As a lessor, the Company's recognition of rental revenue remained largely unchanged, apart from the narrower definition of initial direct costs that can be capitalized. Effective January 1, 2019, indirect leasing costs, such as legal costs related to lease negotiations no longer meet the definition of capitalized initial direct costs under ASU 2016-02 and are recorded in general and administrative expenses in the condensed consolidated statements of comprehensive (loss) income, and are no longer capitalized.
In July 2018, the FASB issued ASU 2018-11, Targeted Improvements, to simplify the guidance, that allows lessors to combine non-lease components with the related lease components if both the timing and pattern of transfer are the same for the non-lease component and related lease component, and the lease component would be classified as an operating lease. The single combined component is accounted for under ASC 842 if the lease component is the predominant component, and is accounted for under ASC 606, if the non-lease components are the predominant components. Lessors are permitted to apply the practical expedient to all existing leases on a retrospective or prospective basis. The Company elected the practical expedient to combine its lease and non-lease components that meet the defined criteria and is accounting for the combined lease components under ASC 842. As a result, the Company is no longer presenting rental revenue and tenant reimbursements related to common area maintenance and other expense recoveries separately in the condensed consolidated statements of comprehensive (loss) income.
In December 2018, the FASB issued ASU 2018-20, Narrow-Scope Improvements for Lessors, that allows lessors to make an accounting policy election not to evaluate whether real estate taxes and other similar taxes imposed by a governmental authority on a specific lease revenue-producing transaction are the primary obligation of the lessor as owner of the underlying leased asset. A lessor that makes this election excludes these taxes from the measurement of lease revenue and the associated expense. ASU 2018-20 also requires lessors to (1) exclude lessor costs paid directly by lessees to third parties on the lessor’s behalf from variable payments and, therefore, variable lease revenue and (2) include lessor costs that are paid by the lessor and reimbursed by the lessee in the measurement of variable lease revenue and the associated expense. The Company adopted ASU 2018-20 effective January 1, 2019. The adoption of this standard resulted in a decrease of approximately $142,000 and $284,000 during the three and six months ended June 30, 2019, respectively, in rental revenue and rental expense, as the aforementioned real estate tax payments are paid by a lessee directly to a third party, and, therefore, are no longer presented on a gross basis in the Company's condensed consolidated statements of comprehensive (loss) income. The adoption of this standard had no impact on the Company's net (loss) income attributable to common stockholders.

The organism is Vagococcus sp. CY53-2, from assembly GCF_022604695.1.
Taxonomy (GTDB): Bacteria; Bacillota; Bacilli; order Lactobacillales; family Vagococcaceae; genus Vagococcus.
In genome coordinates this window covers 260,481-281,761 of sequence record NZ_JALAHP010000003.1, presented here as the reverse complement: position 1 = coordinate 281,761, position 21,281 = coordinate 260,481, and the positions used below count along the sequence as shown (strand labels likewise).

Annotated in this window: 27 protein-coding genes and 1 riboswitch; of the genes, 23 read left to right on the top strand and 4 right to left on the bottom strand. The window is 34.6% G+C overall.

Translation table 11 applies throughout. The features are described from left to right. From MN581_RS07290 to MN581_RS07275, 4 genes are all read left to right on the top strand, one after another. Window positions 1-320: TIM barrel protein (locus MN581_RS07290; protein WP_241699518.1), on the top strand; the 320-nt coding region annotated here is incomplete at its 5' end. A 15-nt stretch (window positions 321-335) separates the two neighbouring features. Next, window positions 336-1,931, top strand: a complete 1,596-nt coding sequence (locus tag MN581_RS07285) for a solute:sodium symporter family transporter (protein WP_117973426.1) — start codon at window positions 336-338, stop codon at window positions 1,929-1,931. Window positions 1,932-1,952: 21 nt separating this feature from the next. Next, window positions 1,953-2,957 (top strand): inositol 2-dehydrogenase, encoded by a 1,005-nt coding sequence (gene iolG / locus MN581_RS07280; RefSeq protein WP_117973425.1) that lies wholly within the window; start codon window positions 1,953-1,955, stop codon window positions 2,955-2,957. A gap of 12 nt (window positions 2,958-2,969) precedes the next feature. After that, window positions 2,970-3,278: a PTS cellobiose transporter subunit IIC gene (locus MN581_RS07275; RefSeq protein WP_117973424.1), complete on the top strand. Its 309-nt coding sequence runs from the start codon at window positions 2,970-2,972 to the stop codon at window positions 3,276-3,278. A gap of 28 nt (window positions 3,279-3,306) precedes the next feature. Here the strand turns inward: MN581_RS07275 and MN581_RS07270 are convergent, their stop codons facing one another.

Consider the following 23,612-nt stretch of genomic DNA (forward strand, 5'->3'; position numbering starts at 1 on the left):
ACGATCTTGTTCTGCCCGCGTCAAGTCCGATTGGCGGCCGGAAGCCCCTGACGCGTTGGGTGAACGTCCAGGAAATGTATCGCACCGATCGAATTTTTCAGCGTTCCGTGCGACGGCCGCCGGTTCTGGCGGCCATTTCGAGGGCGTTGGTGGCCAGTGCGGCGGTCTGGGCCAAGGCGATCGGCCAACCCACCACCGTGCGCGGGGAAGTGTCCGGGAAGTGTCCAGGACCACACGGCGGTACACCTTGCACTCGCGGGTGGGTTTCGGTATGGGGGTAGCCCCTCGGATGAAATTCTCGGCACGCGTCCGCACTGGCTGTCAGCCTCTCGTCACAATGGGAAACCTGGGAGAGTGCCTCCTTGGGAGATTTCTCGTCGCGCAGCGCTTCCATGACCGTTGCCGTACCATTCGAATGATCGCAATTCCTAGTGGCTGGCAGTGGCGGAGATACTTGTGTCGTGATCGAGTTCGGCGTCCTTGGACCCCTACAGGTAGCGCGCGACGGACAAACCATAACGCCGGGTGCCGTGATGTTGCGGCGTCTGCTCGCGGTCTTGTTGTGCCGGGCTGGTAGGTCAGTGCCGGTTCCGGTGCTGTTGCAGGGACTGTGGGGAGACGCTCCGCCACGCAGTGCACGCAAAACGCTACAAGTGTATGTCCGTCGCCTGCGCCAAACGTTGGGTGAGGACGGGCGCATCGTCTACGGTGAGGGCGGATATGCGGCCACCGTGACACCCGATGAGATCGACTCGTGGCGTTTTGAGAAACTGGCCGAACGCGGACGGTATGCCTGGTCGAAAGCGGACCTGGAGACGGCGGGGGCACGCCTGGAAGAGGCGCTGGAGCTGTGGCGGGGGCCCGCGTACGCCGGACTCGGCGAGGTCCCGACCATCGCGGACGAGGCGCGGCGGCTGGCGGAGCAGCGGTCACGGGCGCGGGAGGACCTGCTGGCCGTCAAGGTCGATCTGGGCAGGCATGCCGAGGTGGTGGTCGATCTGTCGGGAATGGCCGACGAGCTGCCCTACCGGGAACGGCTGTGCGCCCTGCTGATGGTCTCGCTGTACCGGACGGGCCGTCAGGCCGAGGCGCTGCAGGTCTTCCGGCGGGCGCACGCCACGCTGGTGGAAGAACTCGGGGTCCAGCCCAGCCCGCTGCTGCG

Lessee
The Company is a lessee on six ground leases, for which one does not have a corresponding operating lease liability because the Company did not have future payment obligations at the acquisition of the lease. The Company recognized a ROU asset and operating lease liability on the Company's condensed consolidated balance sheet due to the adoption of ASU 2016-02. See Note 6 —"Leases" for further discussion.

12


Derivatives and Hedging
In August 2017, the FASB issued ASU 2017-12, Targeted Improvements to Accounting for Hedging Activities, or ASU 2017-12. The objectives of ASU 2017-12 are to (i) improve the transparency and understandability of information conveyed to financial statement users about an entity’s risk management activities by better aligning the entity’s financial reporting for hedging relationships with those risk management activities and (ii) reduce the complexity of and simplify the application of hedge accounting by preparers. The Company adopted this standard on January 1, 2019. The adoption of ASU 2017-12 did not have an impact on the Company's condensed consolidated financial statements.